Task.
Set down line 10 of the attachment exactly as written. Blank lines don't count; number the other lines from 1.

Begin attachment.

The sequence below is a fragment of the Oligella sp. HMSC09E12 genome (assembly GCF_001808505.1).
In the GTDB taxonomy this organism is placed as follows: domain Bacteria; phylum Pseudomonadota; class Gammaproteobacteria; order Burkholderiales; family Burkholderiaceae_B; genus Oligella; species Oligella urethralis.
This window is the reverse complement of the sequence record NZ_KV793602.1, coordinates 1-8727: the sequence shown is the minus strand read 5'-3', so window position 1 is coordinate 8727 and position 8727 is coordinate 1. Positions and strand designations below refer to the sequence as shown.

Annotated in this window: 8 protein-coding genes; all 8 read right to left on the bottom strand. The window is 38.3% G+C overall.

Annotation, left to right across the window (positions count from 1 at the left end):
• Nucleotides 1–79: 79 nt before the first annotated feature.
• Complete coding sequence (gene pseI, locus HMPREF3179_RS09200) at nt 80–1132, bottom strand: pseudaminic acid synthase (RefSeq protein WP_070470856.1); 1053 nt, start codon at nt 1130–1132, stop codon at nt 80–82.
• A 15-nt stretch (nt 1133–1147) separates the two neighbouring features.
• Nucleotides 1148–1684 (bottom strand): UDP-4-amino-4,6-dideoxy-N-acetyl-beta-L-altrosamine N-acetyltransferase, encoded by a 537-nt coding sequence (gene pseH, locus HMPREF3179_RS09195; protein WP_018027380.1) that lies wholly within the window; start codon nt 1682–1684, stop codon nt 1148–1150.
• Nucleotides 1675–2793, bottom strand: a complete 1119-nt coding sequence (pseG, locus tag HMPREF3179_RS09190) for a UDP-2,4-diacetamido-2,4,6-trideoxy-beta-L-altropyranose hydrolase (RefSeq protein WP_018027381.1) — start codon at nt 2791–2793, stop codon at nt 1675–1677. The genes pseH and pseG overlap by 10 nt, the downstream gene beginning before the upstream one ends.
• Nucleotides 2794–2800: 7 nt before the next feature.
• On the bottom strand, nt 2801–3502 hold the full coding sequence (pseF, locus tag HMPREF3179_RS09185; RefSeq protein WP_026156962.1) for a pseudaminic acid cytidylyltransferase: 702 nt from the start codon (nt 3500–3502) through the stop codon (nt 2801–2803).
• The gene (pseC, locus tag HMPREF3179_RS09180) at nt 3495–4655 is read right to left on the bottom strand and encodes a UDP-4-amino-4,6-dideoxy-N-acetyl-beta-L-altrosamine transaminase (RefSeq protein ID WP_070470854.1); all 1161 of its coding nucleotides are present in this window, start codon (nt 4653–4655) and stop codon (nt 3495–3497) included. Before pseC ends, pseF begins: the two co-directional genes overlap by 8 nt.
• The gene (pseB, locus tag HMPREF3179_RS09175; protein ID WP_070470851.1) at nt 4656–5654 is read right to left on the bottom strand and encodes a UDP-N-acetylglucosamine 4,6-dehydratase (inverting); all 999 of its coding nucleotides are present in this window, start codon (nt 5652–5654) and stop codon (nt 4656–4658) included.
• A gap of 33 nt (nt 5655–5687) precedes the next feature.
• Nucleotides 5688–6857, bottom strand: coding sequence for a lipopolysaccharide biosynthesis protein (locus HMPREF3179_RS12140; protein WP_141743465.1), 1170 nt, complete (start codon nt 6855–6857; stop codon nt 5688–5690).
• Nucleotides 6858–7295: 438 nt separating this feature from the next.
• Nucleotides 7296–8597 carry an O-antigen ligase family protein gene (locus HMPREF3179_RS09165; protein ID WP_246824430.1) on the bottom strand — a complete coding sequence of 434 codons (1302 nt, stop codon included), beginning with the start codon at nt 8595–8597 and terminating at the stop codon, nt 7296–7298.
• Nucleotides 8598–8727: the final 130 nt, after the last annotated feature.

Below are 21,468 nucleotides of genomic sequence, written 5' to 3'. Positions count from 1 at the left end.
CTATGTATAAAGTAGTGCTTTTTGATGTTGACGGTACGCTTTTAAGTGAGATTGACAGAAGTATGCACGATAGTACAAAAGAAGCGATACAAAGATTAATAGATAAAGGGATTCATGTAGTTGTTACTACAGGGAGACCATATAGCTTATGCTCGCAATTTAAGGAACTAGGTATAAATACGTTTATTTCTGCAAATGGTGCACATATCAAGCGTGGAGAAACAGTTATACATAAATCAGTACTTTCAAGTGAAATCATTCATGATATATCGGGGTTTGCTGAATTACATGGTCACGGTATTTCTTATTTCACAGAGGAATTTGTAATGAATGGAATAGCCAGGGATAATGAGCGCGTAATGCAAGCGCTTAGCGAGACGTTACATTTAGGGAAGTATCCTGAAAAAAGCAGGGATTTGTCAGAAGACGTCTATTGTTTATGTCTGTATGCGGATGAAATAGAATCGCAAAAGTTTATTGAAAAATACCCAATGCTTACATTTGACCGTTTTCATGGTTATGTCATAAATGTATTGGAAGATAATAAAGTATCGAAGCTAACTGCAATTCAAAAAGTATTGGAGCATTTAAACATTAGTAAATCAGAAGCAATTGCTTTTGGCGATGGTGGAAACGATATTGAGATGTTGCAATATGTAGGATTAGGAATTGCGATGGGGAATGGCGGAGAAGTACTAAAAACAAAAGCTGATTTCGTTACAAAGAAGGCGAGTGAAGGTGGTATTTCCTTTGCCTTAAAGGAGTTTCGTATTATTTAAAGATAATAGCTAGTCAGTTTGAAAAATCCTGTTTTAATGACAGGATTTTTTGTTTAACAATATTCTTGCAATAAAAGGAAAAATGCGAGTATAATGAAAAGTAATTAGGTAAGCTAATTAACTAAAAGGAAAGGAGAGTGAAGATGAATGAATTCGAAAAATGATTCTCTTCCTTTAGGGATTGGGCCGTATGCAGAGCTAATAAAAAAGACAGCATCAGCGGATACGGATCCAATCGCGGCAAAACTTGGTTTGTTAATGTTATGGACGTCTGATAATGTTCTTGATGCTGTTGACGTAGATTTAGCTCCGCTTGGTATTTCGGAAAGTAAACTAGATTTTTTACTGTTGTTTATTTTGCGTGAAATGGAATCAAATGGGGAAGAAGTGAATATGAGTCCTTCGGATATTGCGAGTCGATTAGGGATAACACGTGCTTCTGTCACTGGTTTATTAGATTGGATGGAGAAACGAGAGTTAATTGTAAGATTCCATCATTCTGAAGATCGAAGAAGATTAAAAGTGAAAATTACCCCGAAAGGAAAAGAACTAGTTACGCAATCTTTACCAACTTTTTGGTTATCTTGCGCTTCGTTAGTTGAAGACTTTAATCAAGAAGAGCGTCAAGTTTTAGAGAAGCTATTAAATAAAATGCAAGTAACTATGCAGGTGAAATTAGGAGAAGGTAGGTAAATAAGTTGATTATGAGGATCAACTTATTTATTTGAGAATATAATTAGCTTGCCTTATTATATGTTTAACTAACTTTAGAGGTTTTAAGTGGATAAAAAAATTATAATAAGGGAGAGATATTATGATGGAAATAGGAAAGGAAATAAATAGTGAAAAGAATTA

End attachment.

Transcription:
• Nucleotides 1675–2793, bottom strand: a complete 1119-nt coding sequence (pseG, locus tag HMPREF3179_RS09190) for a UDP-2,4-diacetamido-2,4,6-trideoxy-beta-L-altropyranose hydrolase (RefSeq protein WP_018027381.1) — start codon at nt 2791–2793, stop codon at nt 1675–1677. The genes pseH and pseG overlap by 10 nt, the downstream gene beginning before the upstream one ends.